“The forms can change only if the energy applied to the system changes.”
From Hack, J.T., 1960, Interpretation of erosional topography in humid temperate regions: American Journal of Science, v. 258A, p. 80-97.
The study of geomorphology may have seen some of its most profound and fundamental research published during the mid-twentieth century. John T. Hack (1913-1991) was a foremost geologist who, while working for the USGS, studied the evolution of the Earth’s surface. In this 1960 publication, Hack came up with a time-independent model for erosion and landscape change. He noted that the Earth’s surface is an open system upon which many processes could act simultaneously. Hack was also the first to propose that uplift could be slow enough to counteract erosion, thus leading to landforms that could remain in steady-state until a major energy input occurred, such as through an orogeny or climate change. Hack’s theory sparked the study of the various processes controlling landscape evolution, and how these processes interact with one another on a multitude of scales.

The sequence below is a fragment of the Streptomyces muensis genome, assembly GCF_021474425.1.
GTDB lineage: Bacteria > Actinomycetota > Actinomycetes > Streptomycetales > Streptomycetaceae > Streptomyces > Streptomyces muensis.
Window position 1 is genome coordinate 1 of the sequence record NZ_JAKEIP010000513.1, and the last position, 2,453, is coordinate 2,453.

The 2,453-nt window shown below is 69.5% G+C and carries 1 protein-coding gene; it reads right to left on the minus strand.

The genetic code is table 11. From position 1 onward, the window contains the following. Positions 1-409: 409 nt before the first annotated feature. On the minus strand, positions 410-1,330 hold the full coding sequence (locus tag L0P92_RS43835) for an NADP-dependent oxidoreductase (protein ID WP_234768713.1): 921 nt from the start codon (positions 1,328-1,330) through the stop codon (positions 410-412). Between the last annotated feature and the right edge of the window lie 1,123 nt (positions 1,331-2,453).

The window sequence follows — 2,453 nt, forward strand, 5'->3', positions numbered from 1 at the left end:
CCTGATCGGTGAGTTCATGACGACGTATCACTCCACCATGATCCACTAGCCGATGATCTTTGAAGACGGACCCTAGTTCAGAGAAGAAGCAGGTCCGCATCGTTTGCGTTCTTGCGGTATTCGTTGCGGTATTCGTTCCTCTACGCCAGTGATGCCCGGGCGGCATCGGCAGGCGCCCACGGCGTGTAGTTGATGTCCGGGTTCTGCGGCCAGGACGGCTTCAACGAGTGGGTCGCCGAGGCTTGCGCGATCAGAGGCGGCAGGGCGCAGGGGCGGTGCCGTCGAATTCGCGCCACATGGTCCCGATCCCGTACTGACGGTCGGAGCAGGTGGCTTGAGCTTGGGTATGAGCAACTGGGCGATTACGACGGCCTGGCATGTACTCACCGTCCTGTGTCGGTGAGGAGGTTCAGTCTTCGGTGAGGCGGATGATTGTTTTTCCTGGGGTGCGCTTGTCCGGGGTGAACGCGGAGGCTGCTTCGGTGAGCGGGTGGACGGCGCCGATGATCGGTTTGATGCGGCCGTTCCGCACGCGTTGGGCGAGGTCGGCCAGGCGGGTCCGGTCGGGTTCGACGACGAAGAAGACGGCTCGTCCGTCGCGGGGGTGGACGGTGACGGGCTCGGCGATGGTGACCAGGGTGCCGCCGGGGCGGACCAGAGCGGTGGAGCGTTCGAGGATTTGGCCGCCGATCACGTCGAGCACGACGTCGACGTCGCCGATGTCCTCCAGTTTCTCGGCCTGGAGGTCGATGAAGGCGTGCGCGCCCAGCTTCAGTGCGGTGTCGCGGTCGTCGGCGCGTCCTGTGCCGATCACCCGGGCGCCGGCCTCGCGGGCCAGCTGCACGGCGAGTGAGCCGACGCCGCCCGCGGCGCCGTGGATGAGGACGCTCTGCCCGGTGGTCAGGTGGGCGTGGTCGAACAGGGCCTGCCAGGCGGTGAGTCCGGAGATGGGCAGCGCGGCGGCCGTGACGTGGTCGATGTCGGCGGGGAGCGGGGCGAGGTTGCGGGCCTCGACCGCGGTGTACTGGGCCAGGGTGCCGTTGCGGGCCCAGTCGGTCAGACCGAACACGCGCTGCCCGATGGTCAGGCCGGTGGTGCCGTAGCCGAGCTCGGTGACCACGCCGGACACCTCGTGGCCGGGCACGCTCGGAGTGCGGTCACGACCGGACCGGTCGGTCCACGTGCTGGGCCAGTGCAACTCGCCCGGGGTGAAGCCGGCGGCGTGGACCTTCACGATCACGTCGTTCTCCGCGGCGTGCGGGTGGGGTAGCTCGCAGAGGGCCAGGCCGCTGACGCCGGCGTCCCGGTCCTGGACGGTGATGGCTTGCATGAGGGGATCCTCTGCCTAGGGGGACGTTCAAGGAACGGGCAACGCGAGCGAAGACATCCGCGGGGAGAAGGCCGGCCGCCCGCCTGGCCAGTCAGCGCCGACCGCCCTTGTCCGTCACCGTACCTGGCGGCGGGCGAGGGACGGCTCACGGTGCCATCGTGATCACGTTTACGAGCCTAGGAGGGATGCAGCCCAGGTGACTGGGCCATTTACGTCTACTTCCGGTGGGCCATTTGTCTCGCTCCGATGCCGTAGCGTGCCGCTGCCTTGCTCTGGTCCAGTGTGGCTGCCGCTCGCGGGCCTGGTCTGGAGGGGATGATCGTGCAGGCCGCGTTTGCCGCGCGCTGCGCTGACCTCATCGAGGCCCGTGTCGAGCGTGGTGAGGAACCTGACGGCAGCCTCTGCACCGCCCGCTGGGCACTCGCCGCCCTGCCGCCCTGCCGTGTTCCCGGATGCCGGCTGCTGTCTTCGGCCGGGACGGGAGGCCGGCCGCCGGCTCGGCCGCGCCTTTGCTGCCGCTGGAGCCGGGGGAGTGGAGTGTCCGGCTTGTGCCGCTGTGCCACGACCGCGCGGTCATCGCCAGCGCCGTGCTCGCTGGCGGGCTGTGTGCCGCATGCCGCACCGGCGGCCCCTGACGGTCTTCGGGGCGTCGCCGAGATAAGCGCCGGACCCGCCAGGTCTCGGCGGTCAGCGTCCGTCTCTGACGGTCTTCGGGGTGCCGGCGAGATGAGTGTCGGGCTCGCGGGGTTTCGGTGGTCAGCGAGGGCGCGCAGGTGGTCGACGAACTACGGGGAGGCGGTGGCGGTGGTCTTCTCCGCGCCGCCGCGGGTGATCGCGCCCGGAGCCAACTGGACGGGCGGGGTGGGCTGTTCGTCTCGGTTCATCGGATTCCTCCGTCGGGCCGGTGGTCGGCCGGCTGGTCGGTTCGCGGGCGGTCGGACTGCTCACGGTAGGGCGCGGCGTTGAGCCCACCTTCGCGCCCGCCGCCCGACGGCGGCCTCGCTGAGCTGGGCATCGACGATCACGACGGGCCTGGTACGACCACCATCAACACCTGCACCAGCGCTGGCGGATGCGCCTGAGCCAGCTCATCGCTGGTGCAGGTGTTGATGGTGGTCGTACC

Many geologists and geomorphologists have built upon Hack’s theory, and I am continuing this work to further understand the processes governing the evolution of the Rio Grande fluvial system in northern New Mexico.